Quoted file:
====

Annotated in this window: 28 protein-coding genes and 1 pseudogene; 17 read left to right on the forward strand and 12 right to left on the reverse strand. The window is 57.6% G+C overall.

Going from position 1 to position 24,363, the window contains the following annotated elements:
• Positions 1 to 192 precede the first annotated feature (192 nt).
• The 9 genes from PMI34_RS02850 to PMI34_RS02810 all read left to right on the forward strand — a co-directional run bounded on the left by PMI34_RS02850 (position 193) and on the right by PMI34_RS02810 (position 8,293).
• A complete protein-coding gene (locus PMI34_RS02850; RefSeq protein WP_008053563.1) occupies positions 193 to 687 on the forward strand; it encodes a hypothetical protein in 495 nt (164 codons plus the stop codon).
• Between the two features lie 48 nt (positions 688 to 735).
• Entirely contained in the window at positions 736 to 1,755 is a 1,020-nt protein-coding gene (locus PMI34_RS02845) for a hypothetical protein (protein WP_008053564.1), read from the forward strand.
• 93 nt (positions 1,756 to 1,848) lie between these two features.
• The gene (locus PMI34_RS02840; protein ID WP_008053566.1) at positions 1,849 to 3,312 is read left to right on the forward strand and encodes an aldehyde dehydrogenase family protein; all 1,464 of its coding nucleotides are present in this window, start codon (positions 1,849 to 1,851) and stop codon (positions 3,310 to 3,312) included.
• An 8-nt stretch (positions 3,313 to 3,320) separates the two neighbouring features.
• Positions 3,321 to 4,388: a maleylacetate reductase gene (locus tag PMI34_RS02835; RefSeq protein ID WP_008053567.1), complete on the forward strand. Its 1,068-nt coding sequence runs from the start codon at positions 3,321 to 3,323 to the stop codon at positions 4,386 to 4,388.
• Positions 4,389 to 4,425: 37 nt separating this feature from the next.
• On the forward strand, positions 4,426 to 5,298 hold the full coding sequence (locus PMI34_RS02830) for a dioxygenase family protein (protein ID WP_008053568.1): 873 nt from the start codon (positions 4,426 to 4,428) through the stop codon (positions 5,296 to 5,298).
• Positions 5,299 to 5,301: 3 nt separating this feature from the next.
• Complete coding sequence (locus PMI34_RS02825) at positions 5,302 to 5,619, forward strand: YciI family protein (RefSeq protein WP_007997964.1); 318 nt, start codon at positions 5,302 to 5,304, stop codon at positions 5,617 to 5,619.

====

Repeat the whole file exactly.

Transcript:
Annotated in this window: 28 protein-coding genes and 1 pseudogene; 17 read left to right on the forward strand and 12 right to left on the reverse strand. The window is 57.6% G+C overall.

Going from position 1 to position 24,363, the window contains the following annotated elements:
• Positions 1 to 192 precede the first annotated feature (192 nt).
• The 9 genes from PMI34_RS02850 to PMI34_RS02810 all read left to right on the forward strand — a co-directional run bounded on the left by PMI34_RS02850 (position 193) and on the right by PMI34_RS02810 (position 8,293).
• A complete protein-coding gene (locus PMI34_RS02850; RefSeq protein WP_008053563.1) occupies positions 193 to 687 on the forward strand; it encodes a hypothetical protein in 495 nt (164 codons plus the stop codon).
• Between the two features lie 48 nt (positions 688 to 735).
• Entirely contained in the window at positions 736 to 1,755 is a 1,020-nt protein-coding gene (locus PMI34_RS02845) for a hypothetical protein (protein WP_008053564.1), read from the forward strand.
• 93 nt (positions 1,756 to 1,848) lie between these two features.
• The gene (locus PMI34_RS02840; protein ID WP_008053566.1) at positions 1,849 to 3,312 is read left to right on the forward strand and encodes an aldehyde dehydrogenase family protein; all 1,464 of its coding nucleotides are present in this window, start codon (positions 1,849 to 1,851) and stop codon (positions 3,310 to 3,312) included.
• An 8-nt stretch (positions 3,313 to 3,320) separates the two neighbouring features.
• Positions 3,321 to 4,388: a maleylacetate reductase gene (locus tag PMI34_RS02835; RefSeq protein ID WP_008053567.1), complete on the forward strand. Its 1,068-nt coding sequence runs from the start codon at positions 3,321 to 3,323 to the stop codon at positions 4,386 to 4,388.
• Positions 4,389 to 4,425: 37 nt separating this feature from the next.
• On the forward strand, positions 4,426 to 5,298 hold the full coding sequence (locus PMI34_RS02830) for a dioxygenase family protein (protein ID WP_008053568.1): 873 nt from the start codon (positions 4,426 to 4,428) through the stop codon (positions 5,296 to 5,298).
• Positions 5,299 to 5,301: 3 nt separating this feature from the next.
• Complete coding sequence (locus PMI34_RS02825) at positions 5,302 to 5,619, forward strand: YciI family protein (RefSeq protein WP_007997964.1); 318 nt, start codon at positions 5,302 to 5,304, stop codon at positions 5,617 to 5,619.